Introduction to MAP pricing

Setting your product’s pricing levels for your minimum advertised price (MAP) policy can be a balancing act. You need to simultaneously take into account the interests of several different groups — online retailers, brick-and-mortar retail stores, distributors (if they’re part of your channel), your target customers, etc. And of course, the interests of these different groups are often in direct conflict.

As if that weren’t tricky enough, your MAP pricing also needs to preserve your company’s own profit margins, discourage MAP policy violations, and protect your brand equity and reputation.

In other words, MAP pricing is not a simple, checkbox task. You can’t just arbitrarily pick a minimum advertised price for each product in your line and add it to your MAP policy. For it to be effective, your MAP pricing has to be a strategic, well-thought-out process.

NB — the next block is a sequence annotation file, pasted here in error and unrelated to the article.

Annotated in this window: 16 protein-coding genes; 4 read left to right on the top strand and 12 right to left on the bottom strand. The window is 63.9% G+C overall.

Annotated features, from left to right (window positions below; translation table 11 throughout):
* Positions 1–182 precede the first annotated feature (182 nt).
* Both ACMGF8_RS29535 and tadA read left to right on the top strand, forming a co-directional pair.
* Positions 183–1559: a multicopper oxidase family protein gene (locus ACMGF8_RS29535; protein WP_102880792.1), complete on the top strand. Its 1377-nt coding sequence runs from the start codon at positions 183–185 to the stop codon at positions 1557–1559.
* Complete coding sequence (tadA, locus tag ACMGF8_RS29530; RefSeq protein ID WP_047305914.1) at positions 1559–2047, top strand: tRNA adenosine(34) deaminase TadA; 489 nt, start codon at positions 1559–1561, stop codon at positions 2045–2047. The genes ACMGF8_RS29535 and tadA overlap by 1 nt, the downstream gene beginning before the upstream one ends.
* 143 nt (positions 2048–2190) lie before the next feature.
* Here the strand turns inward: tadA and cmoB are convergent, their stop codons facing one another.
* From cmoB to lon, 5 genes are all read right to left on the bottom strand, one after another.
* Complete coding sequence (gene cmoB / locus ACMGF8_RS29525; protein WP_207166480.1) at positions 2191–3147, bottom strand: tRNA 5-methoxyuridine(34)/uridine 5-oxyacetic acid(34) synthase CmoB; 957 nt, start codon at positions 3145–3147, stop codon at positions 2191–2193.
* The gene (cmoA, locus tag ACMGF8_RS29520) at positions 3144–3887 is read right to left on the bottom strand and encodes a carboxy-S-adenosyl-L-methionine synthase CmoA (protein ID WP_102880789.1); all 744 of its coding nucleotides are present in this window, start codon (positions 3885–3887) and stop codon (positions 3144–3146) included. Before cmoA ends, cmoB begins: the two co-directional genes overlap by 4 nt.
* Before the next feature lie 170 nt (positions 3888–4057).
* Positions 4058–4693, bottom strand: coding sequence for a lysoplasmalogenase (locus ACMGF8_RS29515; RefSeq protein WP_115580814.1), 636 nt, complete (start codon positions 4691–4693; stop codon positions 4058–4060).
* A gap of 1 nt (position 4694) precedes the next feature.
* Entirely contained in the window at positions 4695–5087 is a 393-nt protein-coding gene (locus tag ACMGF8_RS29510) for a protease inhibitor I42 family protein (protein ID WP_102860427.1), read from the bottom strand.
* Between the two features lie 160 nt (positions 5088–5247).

With that in mind, here are a few key strategic issues you should keep in mind when establishing your MAP pricing.

How MAP Pricing protects your brick-and-mortar retail partners

For your MAP policy to be ethical and legal, you need to establish a single minimum advertised price for each product — and apply that guideline to all of your resellers, regardless of their individual situations, overhead or other challenges. Everyone in your resale channel will have to advertise your product at or above the same MAP price.

In the Internet era, your brick-and-mortar retail partners obviously face challenges when going head-to-head on price with their online-only counterparts. And you need to be mindful of this.